It would be nice to think that many people would enjoy reading the rantings and ravings of a few individuals who consider themselves to be a lot funnier than they probably are, and who value their opinions over anyone else’s. I don’t however think that this may be the case. My fear going in to this is that it will end up much like “The Onion”, coming up with continuously funny headlines and topics that follow the same formula, and have articles that drag on past their welcome. My hope for us is that if nobody else reads it, that it will at least keep us entertained, and provide many inside jokes for years to come. My far-reaching hope would be that it wouldn’t get old and that it would catch on with a hipster college student who would then pass it on, or possibly post our link on his facebook account so that all 551 of his friends (most of whom aren’t really his friends, but minor acquantances who are too passive to reject him, even though they think he’s quite the creep) can see it, visit us, and pass us on to their more probable list of 37 friends. Realistically, though, I think reviews of things are too focused of a topic to create a website about that would hopefully last more than 2 months. Hopefully by that time we’ll be able to expand the website into other areas such as eating and sleeping, which we’re quite good at.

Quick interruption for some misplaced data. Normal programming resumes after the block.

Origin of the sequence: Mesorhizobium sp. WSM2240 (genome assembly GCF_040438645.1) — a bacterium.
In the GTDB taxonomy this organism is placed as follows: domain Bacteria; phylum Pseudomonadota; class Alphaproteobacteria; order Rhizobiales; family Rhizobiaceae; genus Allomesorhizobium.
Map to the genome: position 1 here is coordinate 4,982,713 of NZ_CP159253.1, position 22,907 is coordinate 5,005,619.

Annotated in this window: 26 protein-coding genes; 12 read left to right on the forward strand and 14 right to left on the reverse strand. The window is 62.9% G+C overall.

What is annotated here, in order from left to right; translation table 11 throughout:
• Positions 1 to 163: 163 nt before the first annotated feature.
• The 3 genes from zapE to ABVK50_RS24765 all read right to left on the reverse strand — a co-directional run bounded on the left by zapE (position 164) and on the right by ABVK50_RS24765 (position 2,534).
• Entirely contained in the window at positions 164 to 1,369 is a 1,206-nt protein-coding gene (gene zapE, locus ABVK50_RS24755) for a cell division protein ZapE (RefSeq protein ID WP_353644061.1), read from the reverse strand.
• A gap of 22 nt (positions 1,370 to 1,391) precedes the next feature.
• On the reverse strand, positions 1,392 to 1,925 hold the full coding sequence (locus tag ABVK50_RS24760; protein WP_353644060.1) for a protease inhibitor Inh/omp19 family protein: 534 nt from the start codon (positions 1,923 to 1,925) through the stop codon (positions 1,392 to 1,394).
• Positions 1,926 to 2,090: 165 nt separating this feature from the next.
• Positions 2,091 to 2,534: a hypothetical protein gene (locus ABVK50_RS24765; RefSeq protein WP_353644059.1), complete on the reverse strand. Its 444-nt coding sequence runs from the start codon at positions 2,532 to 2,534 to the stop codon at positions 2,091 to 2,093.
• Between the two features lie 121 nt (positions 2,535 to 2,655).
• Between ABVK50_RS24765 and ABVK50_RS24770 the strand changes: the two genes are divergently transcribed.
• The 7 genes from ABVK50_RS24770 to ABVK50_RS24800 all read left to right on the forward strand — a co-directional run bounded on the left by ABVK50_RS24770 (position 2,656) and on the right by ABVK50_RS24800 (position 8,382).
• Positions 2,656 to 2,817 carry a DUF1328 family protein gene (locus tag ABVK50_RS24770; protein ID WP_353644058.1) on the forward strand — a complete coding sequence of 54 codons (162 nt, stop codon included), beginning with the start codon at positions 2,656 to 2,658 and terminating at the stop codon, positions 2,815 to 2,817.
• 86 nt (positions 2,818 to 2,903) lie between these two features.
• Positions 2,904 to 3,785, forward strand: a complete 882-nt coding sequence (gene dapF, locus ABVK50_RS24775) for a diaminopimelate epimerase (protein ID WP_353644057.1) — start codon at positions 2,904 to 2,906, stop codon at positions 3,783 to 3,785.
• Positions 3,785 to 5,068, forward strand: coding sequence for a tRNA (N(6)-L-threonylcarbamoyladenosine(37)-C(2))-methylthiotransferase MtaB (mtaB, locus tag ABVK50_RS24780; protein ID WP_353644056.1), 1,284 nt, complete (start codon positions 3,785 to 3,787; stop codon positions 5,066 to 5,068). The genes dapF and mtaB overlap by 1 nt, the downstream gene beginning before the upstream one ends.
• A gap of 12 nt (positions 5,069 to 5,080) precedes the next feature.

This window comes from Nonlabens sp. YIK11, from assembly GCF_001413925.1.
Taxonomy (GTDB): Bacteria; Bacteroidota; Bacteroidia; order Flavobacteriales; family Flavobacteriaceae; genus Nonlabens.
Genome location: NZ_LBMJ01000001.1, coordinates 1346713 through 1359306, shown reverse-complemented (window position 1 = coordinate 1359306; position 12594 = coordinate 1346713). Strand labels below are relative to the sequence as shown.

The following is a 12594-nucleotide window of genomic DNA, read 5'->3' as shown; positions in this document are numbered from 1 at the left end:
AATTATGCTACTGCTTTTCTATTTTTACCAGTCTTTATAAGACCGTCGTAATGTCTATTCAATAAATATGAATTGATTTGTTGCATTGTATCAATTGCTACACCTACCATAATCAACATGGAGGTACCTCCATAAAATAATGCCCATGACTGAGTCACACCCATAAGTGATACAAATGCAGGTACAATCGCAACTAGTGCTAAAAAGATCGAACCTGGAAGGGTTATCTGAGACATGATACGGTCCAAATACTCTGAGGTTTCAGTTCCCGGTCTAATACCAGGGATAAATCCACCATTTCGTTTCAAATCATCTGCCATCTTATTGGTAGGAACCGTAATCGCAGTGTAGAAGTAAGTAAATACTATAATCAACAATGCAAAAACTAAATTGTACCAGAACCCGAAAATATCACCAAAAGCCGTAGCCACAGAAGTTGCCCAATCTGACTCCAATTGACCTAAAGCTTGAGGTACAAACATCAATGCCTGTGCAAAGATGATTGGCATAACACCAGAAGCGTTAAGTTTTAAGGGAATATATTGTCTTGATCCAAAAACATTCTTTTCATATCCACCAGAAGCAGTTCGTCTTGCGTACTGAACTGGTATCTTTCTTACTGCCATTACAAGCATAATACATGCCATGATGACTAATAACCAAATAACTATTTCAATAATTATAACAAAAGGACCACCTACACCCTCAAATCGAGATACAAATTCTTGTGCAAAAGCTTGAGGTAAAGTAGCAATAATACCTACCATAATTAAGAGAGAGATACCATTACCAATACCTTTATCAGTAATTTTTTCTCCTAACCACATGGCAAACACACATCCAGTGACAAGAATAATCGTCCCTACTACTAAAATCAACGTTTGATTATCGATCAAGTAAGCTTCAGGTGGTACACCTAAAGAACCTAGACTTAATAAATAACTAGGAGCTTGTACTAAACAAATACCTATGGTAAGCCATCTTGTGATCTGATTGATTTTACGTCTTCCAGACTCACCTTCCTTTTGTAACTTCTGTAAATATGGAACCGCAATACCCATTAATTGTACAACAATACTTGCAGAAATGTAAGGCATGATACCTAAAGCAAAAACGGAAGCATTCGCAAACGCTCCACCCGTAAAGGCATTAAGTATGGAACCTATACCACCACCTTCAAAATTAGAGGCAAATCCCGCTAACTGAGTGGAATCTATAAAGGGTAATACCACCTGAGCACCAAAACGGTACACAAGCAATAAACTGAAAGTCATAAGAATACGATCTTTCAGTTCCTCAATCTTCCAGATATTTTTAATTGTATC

The concept of this website gets 3.5 stars out of 5, as it is an incredibly wonderful way to give us something to do and tell you how to live your lives in the process. It has the potential to provide hours of entertainment for readers, and shape their lives for years to come. However, the downside is that it could get old real soon, and provide us with nothing but an excuse not to get real jobs.